I have no doubt the NewsTribune will publish a wonderful, moving tribute to Miller in its print edition tomorrow. But that just shows the backward thinking of the people who actually run the NewsTribune. From what I was told when I worked at Ottawa Delivered, Miller was the main (perhaps only) reason Miller Group Media invested heavily in Ottawa Delivered, a startup newspaper and website that embraced a Web-first mentality. The approach seemed to work as a template for using social media in particular and the Internet in general to help grow readership for a community publication — at least before the editorial staff lost two reporters in January. Holding back news in the era of 24-hour news cycles and instant gratification just doesn’t make sense anymore, and newspapers that continue to do so will lose in the end.

With that said, I will remember Miller as a friendly, charitable man who genuinely cared for his community and gave back to it in many ways, mainly through sizable donations to places like Illinois Valley Animal Rescue and the Illinois Valley YMCA in Peru, and to various local charity events. Last year when I auctioned off my goatee to raise more funds for the St. Baldrick’s Foundation (after already getting my head buzzed for the cause), Pete was quick to come up with a $50 donation on the spot. When I thanked him afterward, he told me I was the brave one for losing my hair — and he meant it. That moment was a perfect example why no matter what you thought of Miller as a media mogul, you can’t deny the loss of his charitable soul.

Rest in peace, Pete.

I’m crazy excited, and not only because Spring Training begins later this month.

Next month I’ll finally go on my first (way overdue) trip to Spring Training in Arizona – but first, I’ll get my hair shorn for St. Baldrick’s again.This is the seventh year I’ll be participating in the event at Jeremiah Joe – every year the fundraiser for childhood cancer research has been held in Ottawa – and according to the St. Baldrick’s Web site, I apparently now qualify to be part of the “Knights of the Bald Table,” an elite group of St. Baldrick’s participants who were involved for at least seven of the event’s 10 years.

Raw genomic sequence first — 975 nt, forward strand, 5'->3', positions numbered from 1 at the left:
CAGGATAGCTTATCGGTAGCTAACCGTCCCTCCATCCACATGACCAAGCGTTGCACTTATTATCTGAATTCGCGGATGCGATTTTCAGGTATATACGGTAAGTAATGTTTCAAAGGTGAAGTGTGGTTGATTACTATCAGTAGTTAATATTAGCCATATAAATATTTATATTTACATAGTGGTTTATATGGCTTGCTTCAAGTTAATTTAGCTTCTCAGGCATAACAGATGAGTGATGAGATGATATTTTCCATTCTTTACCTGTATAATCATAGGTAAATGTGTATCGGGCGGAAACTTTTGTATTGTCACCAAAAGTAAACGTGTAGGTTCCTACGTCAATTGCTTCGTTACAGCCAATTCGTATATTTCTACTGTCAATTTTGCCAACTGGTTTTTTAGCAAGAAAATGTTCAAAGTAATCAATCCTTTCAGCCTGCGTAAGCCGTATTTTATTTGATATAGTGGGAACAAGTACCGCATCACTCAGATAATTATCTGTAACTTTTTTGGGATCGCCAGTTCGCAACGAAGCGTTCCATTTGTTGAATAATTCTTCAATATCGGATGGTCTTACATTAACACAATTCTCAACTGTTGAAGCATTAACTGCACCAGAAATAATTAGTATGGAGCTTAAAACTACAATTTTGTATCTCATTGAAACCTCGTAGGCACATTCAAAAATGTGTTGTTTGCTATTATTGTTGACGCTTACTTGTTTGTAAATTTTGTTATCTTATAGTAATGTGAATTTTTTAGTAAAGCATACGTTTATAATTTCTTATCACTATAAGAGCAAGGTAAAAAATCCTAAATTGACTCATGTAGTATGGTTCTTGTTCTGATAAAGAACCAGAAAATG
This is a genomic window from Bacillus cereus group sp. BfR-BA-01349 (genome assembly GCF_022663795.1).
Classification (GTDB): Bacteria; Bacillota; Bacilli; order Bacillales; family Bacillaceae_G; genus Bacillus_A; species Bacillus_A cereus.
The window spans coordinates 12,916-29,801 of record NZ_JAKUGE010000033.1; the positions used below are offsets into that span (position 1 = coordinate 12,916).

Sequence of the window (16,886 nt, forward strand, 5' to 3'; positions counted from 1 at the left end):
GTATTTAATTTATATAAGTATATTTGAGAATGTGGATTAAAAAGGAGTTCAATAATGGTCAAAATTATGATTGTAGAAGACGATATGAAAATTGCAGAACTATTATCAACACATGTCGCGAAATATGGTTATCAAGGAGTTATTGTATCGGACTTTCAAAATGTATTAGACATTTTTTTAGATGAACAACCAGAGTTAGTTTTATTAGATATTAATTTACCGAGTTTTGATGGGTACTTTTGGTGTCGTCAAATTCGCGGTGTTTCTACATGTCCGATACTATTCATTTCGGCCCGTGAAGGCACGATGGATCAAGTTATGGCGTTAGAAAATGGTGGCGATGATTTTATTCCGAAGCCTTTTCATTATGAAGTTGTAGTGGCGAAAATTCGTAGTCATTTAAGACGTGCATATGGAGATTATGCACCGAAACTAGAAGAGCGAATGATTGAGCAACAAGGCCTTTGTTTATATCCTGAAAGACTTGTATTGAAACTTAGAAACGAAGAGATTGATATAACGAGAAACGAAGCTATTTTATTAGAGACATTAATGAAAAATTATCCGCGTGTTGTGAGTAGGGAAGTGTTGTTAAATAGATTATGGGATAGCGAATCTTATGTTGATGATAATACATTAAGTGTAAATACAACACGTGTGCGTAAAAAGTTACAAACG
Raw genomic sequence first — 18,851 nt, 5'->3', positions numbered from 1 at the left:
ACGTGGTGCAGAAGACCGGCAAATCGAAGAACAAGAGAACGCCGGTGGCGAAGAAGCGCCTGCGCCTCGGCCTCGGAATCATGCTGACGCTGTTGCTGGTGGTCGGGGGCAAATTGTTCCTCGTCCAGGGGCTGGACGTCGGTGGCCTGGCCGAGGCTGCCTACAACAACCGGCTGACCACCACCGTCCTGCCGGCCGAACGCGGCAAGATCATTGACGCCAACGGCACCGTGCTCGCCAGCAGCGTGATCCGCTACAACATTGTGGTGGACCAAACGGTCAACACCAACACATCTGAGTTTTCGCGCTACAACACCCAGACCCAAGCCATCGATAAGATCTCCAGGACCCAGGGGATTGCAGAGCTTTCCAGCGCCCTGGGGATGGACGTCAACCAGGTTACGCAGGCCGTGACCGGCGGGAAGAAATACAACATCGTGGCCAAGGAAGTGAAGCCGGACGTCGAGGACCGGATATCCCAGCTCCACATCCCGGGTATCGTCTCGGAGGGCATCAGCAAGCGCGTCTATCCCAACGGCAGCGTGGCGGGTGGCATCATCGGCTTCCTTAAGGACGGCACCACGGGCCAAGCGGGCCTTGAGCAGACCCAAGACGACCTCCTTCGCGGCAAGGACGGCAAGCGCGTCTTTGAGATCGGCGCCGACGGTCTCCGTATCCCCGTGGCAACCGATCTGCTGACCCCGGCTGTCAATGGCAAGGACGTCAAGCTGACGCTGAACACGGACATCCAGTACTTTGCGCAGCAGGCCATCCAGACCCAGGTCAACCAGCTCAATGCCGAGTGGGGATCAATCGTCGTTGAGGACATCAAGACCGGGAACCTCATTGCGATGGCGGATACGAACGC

But that isn’t the best part of this year’s St. Baldrick’s event for me. This year I’m particularly excited because others from Ottawa Delivered will be joining me onstage as a team. Editor-in-chief Steve Diogo and sports reporter John Snodgrass also are taking the hair-loss plunge, and all for a good cause – to raise funds for cancer research.

By myself, the most I ever raised for a single St. Baldrick’s event was about $2,ooo. I’d love to top that amount this year — and blow it away with the help of Steve and John.

Here’s how you can help: Click here to find the Ottawa event on the St. Baldrick’s Web site. Click on a participant’s name (or a team name, like Ottawa Delivered) and donate online by pledging through that person or team, or if you prefer to send a check, there are instructions for that on the Web site, too.

The three of us are having a friendly contest to see who can raise the most money for St. Baldrick’s, but honestly, it doesn’t matter who wins. What matters is the extra funding we are able to raise for cancer research. Everyone knows somebody affected by cancer, and organizations like St. Baldrick’s aim to end that cycle.

Fortunately, there is no rule that says we can’t have some fun while we’re fundraising. I urge anyone who can to check out the event, which begins at 10 a.m. Saturday, March 13, and lasts until 2 p.m. People pack into Jeremiah Joe to show their support and catch the fever of giving for a good cause. (Yes, you can donate at the event, too.)

So please, visit the Web site and donate in the name of one of us, or someone else you know who is participating. We’ve got office bragging rights on the line, but more importantly, the Ottawa Delivered team is excited to again be lending a hand – or, in this case, a few heads of hair – toward a good cause that is important to the Ottawa community.